• That’s still not gonna help at all. There are already hardware cheats using an nvidia jetson nuc, an hdmi splitter, and a usb interceptor plugged between mouse, keyboard and computer.

    Using just image recognition and slight adjustments to your mouse movement you can already get an impossible to detect aimbot.

    Now the real question is: why are cheats bad? If a cheater is flying in godmode, sure, that ruins the game. But if the game forces cheaters to play the same way top human players are playing… If you can’t tell the difference, does it matter?

    By just running all simulation server side and banning superhuman reactions you can easily ban all superhuman cheats. Matchmaking will just sort players by skill and you’ll have a peaceful game again.

    If you’re playing chess, you don’t know if your opponent uses a chess computer or not. And it doesn’t matter. The game is still fun.

  • Honestly, supporting linux makes absolutely no sense for vanguard.

    If you use vanguard, it’s because you’re fine with a company taking full control of your system, installing a rootkit tracking your every move.

    If you use Linux, at least part of the reason is because you want to take control over your computer back.

    To support vanguard on linux, you’d have had to run vanguard as hypervisor with linux running in a para-VM, or you’d have had to modify most of the linux kernel to add tracking and control capabilities that’d never get merged upstream and would break with every update.

    The resulting system would be closer to android or a playstation than to actual linux distros.

  • You’re absolutely right on that count. If you switch fast enough, everything has a capacitance. That’s why with CMOS designs once you go above a few kHz you start worrying about fan out.

    It’s also why, once the ceiling is reached, everything starts using modulation tricks previously used in RF. Ethernet started with 1GbE, USB with 3.0, DSL did it from the start, with PCIe even gamers have probably seen eye diagrams in riser tests, and coax is the very definition of pushing RF over a wire.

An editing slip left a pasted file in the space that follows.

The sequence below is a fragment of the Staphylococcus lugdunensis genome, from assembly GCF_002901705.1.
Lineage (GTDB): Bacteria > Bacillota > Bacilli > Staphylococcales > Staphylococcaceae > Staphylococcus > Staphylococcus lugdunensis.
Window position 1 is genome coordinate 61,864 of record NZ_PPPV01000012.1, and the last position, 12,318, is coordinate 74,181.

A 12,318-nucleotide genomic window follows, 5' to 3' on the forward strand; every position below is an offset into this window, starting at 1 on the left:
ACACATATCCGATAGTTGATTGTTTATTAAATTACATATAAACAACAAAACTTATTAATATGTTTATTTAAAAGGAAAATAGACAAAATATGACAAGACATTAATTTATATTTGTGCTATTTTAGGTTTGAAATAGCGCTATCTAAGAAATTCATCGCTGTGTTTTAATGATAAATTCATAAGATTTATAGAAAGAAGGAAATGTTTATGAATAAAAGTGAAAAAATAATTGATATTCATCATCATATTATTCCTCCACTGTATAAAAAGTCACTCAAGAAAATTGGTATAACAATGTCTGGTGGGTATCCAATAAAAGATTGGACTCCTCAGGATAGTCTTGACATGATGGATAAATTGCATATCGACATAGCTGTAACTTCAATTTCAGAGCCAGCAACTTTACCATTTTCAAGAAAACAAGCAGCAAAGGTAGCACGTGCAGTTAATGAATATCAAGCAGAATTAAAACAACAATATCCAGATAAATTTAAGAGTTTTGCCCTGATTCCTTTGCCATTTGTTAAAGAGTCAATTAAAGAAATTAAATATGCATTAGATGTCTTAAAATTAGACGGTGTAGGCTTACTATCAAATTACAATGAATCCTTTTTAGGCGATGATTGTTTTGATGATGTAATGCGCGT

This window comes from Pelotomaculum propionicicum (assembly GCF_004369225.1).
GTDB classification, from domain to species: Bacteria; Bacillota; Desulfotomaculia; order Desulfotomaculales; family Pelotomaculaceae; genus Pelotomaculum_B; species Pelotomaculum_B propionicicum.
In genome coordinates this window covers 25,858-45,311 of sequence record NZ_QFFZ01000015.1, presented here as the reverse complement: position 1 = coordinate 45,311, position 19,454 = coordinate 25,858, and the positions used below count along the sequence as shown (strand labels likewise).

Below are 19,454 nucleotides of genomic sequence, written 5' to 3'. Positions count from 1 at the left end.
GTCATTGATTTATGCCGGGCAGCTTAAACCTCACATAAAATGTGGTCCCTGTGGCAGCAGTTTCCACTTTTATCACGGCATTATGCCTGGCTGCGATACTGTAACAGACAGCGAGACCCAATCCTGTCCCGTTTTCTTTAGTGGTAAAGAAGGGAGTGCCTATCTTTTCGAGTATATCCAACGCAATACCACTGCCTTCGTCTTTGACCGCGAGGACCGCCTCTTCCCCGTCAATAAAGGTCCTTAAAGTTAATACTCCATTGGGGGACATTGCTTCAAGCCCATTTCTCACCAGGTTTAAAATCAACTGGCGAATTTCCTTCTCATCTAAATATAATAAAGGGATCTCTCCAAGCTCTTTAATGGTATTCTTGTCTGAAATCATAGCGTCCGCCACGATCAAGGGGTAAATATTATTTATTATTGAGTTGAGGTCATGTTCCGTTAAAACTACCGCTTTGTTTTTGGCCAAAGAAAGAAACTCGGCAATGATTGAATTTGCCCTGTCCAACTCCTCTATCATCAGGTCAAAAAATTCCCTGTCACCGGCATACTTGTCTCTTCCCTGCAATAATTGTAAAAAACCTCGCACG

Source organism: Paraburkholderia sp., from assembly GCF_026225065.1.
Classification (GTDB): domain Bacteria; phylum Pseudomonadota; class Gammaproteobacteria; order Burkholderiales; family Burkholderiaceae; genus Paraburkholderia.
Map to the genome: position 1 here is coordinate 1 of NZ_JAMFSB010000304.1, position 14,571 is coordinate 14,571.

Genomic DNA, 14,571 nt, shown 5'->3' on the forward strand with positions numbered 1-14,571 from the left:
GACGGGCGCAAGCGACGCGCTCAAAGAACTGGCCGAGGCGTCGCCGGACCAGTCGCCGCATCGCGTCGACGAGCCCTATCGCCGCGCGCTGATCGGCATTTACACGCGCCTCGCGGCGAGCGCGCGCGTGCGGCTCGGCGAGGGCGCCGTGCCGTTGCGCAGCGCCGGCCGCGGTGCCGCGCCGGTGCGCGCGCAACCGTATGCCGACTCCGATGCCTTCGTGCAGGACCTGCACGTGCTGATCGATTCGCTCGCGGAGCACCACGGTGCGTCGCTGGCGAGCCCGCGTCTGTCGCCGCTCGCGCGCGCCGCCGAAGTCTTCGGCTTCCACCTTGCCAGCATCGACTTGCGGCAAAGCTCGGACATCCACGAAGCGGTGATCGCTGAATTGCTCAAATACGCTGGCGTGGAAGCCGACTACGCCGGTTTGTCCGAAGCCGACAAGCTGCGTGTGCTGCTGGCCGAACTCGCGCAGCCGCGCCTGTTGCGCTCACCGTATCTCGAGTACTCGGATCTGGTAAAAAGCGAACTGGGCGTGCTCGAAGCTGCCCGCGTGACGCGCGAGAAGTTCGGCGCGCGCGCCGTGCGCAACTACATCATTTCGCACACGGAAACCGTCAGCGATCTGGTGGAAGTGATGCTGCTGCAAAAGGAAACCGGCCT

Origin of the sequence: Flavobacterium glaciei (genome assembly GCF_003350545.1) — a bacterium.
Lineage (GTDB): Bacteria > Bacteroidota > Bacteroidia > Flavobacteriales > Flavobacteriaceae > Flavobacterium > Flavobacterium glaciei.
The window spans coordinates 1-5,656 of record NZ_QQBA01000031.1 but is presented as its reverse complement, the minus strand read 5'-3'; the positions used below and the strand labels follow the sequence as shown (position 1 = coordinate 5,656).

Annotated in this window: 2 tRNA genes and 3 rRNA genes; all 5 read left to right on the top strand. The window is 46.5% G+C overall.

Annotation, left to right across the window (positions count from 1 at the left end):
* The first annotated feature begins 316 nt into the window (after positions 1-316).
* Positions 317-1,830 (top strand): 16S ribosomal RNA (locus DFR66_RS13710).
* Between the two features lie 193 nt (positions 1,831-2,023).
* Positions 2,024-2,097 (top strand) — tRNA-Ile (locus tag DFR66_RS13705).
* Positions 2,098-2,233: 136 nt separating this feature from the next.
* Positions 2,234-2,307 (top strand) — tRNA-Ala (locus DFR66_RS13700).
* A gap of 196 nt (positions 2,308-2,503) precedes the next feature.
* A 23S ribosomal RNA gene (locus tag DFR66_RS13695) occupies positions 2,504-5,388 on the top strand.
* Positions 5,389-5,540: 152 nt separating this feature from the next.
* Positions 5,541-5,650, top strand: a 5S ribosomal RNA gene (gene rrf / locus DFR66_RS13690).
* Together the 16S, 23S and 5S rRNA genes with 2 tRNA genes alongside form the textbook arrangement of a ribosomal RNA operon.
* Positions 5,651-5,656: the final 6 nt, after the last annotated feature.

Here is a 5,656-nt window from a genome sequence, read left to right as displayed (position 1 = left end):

• Yes, of course there is error correction. Also, while the SSD is on power, it’ll constantly go through all data and fix the areas that are starting to deteriorate.

    But this does mean an SSD left without power will slowly lose data over months and years.

    This also means that writing data is much slower and the SSD can handle far fewer writes. But the tradeoff is that TLC and QLC SSDs can handle 2× and 4× more data than MLC SSDs for the same price.

    That’s why MLC SSDs are primarily used for professional use and TLC and QLC is primarily used for gamers.

    Some TLC and QLC SSDs even allow you to choose how much of the SSD should be used as SLC/MLC space (4× less data, 4× faster writes, 4× more endurance) and which part should be used as TLC/QLC (4× more data, 4× slower changes, 4× less endurance).

  • SSDs aren’t just that simple. All of them have at least some SLC area, usually as cache, that’s in base 2. But the rest of the SSD can be SLC base 2, MLC base 4, TLC base 8 or even QLC base 16.

    And overall it’s still base 2 because each SSDs pretend one block of base 4 is just two blocks of base 2, and accordingly they pretend a block of base 16 is just 8 blocks of base 2 storage.

  • justJanne@startrek.websitetoScience Memes@mander.xyztemperature
    3 months ago

    In timekeeping, there are so called stratums to describe how correct a clock is.

    Stratum 0 is a physical process, an inherent property of the universe. An atomic clock would be stratum 0.

    Stratum 1 is a clock defined based on a stratum 0 clock. For example, GPS clocks are usually stratum 1, so are timeservers at universities with atomic clocks.

    Stratum 2 is a clock defined based on a stratum 1 clock, for example, your router’s ntp server if it syncs its time based on gps or a university’s timeserver.

    So if we adopt this jargon for units:

    Meter is a stratum 1 unit, defined based on the stratum 0 properties of lightspeed and cesium resonance.

    Inch is a stratum 2 unit, defined based on the stratum 1 meter.